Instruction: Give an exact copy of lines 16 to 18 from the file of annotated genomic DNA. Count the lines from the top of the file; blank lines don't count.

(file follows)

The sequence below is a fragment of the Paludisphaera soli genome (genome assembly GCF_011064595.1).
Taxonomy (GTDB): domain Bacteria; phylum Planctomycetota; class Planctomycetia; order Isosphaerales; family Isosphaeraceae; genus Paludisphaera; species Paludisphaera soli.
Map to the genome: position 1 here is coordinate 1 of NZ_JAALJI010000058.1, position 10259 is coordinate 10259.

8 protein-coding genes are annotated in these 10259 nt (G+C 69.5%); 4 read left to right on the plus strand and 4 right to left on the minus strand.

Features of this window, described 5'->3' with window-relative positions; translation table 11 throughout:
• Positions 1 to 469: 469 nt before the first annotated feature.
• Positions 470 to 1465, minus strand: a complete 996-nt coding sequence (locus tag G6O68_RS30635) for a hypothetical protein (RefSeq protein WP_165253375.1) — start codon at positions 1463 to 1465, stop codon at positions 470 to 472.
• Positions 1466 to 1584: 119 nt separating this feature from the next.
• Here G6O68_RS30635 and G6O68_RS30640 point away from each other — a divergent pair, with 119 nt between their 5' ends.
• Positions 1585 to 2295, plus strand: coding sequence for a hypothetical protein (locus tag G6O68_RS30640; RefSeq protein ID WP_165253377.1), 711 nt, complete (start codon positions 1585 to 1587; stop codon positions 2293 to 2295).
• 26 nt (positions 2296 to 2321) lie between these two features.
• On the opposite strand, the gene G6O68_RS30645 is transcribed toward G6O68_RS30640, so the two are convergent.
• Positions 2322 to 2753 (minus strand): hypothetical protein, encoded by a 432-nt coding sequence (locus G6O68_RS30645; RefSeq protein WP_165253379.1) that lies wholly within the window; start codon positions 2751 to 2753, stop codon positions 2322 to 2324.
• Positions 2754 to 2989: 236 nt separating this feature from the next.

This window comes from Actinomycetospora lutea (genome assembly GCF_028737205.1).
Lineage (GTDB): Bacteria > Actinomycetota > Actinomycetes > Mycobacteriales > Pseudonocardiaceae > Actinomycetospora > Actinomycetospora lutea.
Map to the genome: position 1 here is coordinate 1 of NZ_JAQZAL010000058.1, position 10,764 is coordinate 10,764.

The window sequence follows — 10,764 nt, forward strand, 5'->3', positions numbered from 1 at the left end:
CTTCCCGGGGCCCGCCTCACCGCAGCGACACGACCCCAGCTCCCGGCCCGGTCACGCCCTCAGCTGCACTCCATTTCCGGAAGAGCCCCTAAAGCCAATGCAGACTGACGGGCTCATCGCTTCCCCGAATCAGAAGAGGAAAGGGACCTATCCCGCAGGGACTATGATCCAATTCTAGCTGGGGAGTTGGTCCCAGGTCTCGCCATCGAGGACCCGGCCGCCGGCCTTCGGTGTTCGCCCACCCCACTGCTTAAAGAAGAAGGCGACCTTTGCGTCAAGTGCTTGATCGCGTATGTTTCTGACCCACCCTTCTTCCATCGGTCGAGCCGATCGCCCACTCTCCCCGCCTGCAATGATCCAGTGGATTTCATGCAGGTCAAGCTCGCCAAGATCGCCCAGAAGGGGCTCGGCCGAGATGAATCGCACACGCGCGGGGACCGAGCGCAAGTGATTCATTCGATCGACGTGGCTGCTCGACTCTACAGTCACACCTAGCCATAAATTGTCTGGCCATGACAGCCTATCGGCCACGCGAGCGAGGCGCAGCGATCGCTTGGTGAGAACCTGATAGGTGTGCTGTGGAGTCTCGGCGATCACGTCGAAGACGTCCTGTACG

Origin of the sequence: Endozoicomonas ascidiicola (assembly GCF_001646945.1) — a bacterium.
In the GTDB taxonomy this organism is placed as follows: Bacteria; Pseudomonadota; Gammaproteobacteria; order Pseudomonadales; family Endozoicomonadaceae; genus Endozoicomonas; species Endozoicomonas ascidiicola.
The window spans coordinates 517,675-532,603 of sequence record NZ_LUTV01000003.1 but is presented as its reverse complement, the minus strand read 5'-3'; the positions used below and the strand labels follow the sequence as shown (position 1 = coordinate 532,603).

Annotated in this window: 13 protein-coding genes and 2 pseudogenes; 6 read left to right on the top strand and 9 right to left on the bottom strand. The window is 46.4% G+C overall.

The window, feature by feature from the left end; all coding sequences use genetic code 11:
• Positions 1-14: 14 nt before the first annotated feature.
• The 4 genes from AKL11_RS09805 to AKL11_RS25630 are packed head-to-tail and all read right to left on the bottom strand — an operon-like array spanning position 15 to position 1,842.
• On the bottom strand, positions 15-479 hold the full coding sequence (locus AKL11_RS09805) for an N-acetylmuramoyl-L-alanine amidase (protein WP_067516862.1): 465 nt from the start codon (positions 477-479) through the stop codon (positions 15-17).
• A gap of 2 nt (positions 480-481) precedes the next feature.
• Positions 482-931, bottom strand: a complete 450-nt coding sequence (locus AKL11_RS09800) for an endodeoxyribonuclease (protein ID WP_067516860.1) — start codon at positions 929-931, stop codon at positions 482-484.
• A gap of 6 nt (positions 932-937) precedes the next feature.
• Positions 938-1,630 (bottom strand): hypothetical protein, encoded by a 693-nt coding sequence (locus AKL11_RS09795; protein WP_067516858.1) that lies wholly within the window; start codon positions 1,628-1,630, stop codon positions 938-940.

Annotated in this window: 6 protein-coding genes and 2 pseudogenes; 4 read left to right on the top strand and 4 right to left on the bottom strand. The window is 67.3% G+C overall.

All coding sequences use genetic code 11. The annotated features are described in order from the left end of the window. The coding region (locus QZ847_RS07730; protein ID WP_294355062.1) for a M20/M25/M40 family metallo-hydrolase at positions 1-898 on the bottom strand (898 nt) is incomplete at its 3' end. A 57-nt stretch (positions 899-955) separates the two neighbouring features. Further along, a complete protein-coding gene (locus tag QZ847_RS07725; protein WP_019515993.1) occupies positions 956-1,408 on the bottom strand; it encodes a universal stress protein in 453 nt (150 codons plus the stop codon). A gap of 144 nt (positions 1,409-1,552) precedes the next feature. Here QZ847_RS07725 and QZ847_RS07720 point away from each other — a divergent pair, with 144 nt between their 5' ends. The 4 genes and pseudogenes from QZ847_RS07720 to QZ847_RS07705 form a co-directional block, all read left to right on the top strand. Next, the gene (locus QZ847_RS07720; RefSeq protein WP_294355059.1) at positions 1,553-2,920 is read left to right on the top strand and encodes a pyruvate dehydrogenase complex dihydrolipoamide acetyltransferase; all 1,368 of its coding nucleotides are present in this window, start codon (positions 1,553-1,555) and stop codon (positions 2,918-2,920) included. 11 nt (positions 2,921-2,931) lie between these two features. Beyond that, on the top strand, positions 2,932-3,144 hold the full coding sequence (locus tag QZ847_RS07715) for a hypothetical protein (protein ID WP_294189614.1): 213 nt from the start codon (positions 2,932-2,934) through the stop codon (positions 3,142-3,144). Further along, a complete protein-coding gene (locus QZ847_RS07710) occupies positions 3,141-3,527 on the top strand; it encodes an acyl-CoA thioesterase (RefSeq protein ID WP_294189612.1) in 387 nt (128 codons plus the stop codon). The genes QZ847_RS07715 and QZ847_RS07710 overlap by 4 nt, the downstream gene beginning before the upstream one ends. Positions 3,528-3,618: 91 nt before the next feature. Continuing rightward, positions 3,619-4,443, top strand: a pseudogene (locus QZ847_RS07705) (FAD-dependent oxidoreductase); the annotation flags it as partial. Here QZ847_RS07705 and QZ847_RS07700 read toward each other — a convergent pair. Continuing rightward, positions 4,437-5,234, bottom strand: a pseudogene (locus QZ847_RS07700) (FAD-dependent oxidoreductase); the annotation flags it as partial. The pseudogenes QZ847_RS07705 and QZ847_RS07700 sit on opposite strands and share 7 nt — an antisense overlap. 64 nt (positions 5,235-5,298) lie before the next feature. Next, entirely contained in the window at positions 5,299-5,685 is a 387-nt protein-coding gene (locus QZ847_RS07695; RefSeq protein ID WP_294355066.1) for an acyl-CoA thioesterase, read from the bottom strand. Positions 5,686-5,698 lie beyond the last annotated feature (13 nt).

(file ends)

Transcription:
Lineage (GTDB): Bacteria > Actinomycetota > Actinomycetes > Mycobacteriales > Pseudonocardiaceae > Actinomycetospora > Actinomycetospora lutea.
Map to the genome: position 1 here is coordinate 1 of NZ_JAQZAL010000058.1, position 10,764 is coordinate 10,764.

The window sequence follows — 10,764 nt, forward strand, 5'->3', positions numbered from 1 at the left end: